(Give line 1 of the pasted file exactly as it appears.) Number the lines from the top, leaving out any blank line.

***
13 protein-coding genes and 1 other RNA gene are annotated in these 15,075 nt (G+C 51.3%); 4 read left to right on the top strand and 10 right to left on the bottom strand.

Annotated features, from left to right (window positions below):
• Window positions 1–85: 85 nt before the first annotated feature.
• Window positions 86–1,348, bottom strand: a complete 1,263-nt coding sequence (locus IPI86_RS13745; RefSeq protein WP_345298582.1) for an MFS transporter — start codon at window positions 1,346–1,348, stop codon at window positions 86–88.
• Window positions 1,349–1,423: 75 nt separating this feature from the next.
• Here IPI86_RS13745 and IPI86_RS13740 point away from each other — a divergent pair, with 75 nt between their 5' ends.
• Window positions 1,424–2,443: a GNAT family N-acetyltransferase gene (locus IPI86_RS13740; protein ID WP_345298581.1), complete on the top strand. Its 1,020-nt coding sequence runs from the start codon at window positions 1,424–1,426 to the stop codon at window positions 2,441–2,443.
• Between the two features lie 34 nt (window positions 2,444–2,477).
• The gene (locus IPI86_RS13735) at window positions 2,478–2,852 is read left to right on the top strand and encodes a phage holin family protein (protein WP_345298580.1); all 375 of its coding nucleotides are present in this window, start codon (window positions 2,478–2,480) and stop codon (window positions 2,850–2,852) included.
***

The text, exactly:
13 protein-coding genes and 1 other RNA gene are annotated in these 15,075 nt (G+C 51.3%); 4 read left to right on the top strand and 10 right to left on the bottom strand.